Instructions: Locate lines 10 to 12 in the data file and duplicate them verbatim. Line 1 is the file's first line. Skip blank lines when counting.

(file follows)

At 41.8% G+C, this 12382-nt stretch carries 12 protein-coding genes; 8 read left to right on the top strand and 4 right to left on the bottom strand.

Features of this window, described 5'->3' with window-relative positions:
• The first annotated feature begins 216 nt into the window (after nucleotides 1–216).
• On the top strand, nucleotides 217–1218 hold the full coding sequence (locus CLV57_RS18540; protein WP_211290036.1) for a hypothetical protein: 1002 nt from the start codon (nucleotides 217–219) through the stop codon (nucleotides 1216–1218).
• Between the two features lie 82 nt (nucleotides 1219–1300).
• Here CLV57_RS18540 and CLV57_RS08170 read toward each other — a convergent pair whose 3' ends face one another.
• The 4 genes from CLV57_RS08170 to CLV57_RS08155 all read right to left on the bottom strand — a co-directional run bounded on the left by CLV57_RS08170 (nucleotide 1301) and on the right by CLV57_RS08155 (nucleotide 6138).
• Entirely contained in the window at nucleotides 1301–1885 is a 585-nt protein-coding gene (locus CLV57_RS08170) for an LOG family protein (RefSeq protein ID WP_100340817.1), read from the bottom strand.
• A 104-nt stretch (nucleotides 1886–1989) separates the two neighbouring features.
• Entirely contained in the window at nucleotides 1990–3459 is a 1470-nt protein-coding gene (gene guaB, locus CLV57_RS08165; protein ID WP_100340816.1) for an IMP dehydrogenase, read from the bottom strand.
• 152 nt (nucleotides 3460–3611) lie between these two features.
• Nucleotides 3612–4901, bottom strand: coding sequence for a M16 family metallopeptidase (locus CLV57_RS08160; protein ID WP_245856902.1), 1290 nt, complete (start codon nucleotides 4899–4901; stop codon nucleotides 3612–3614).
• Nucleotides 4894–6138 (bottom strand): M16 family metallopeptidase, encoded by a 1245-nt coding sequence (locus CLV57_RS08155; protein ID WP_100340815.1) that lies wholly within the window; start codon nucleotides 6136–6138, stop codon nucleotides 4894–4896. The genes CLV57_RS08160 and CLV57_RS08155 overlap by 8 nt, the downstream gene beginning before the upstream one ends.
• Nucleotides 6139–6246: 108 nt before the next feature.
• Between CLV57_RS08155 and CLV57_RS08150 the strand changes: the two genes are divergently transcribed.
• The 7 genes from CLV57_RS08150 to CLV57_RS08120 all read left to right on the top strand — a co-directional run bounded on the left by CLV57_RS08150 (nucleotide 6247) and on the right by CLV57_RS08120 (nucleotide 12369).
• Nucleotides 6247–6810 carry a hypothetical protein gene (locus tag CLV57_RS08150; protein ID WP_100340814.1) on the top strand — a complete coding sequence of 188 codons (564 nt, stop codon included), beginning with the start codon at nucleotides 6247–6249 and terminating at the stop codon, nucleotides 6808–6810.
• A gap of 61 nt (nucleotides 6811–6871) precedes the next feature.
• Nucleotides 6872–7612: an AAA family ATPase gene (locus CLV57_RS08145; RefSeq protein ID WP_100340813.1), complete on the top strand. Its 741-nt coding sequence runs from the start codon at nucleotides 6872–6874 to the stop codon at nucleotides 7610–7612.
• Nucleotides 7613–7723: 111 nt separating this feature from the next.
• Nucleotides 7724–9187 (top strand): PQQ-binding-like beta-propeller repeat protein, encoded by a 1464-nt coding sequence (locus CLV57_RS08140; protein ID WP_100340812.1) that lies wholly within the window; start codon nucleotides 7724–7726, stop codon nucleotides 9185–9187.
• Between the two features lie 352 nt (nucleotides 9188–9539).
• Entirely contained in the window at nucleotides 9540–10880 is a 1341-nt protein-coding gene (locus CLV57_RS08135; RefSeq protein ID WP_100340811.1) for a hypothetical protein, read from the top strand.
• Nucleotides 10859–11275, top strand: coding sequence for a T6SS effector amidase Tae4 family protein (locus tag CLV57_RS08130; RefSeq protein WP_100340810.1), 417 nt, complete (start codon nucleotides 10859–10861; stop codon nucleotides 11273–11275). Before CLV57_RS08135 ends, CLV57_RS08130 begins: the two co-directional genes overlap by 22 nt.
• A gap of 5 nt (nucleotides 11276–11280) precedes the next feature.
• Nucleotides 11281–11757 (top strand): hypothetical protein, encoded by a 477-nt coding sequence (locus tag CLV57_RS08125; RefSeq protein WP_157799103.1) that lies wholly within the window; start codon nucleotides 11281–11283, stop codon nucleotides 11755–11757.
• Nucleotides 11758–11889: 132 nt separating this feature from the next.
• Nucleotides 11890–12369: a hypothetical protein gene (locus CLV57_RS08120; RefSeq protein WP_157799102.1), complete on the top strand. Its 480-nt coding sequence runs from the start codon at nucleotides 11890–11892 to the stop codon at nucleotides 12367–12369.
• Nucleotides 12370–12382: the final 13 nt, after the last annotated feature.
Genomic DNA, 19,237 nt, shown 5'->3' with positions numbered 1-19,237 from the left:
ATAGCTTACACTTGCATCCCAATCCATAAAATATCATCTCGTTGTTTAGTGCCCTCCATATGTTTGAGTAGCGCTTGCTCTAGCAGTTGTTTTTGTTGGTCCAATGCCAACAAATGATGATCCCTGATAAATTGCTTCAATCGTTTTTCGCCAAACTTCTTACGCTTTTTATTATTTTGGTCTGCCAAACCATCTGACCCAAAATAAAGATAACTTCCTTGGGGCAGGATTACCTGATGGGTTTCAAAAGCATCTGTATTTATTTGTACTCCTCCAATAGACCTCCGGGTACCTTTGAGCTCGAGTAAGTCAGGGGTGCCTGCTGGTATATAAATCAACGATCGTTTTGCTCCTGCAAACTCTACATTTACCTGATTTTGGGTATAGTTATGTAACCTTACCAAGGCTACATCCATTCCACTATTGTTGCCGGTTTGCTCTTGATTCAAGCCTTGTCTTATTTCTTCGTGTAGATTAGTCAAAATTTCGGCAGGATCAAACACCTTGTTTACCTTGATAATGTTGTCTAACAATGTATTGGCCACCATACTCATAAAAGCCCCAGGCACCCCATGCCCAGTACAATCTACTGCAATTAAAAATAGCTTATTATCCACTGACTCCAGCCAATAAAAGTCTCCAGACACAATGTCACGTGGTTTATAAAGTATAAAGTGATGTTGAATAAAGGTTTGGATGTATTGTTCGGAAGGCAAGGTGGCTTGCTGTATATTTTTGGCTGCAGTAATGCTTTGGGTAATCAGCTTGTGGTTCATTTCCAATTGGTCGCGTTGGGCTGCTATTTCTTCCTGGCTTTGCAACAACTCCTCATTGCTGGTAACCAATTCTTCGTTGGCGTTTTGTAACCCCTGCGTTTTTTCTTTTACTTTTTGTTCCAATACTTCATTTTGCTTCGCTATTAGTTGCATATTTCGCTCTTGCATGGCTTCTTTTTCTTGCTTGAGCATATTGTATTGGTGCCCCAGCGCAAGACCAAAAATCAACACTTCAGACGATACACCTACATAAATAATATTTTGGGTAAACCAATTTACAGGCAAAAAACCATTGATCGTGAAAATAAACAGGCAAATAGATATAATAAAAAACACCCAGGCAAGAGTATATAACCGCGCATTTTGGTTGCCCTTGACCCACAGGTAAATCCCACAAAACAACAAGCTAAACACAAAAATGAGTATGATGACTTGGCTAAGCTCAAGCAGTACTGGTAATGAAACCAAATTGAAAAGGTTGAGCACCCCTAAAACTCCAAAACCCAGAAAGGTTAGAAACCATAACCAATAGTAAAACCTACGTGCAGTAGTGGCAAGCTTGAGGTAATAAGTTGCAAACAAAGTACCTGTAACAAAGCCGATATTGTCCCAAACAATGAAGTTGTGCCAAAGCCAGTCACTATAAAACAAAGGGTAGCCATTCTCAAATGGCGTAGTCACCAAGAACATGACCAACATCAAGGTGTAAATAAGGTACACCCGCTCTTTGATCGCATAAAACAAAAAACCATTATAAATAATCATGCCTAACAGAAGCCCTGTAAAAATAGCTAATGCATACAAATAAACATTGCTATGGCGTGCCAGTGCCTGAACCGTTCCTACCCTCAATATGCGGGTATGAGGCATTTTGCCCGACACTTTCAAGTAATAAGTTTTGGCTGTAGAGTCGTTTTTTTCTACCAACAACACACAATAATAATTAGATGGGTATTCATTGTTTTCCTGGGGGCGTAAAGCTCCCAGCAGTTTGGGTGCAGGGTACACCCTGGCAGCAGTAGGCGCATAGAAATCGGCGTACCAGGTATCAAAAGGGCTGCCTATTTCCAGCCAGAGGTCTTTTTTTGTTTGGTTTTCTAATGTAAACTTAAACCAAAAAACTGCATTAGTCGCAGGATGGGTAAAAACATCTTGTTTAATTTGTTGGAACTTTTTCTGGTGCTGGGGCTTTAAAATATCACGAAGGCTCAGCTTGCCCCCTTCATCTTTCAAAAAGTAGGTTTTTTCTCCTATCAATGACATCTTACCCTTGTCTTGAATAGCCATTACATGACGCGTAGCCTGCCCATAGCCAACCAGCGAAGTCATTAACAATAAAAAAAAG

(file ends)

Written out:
• Entirely contained in the window at nucleotides 1990–3459 is a 1470-nt protein-coding gene (gene guaB, locus CLV57_RS08165; protein ID WP_100340816.1) for an IMP dehydrogenase, read from the bottom strand.
• 152 nt (nucleotides 3460–3611) lie between these two features.
• Nucleotides 3612–4901, bottom strand: coding sequence for a M16 family metallopeptidase (locus CLV57_RS08160; protein ID WP_245856902.1), 1290 nt, complete (start codon nucleotides 4899–4901; stop codon nucleotides 3612–3614).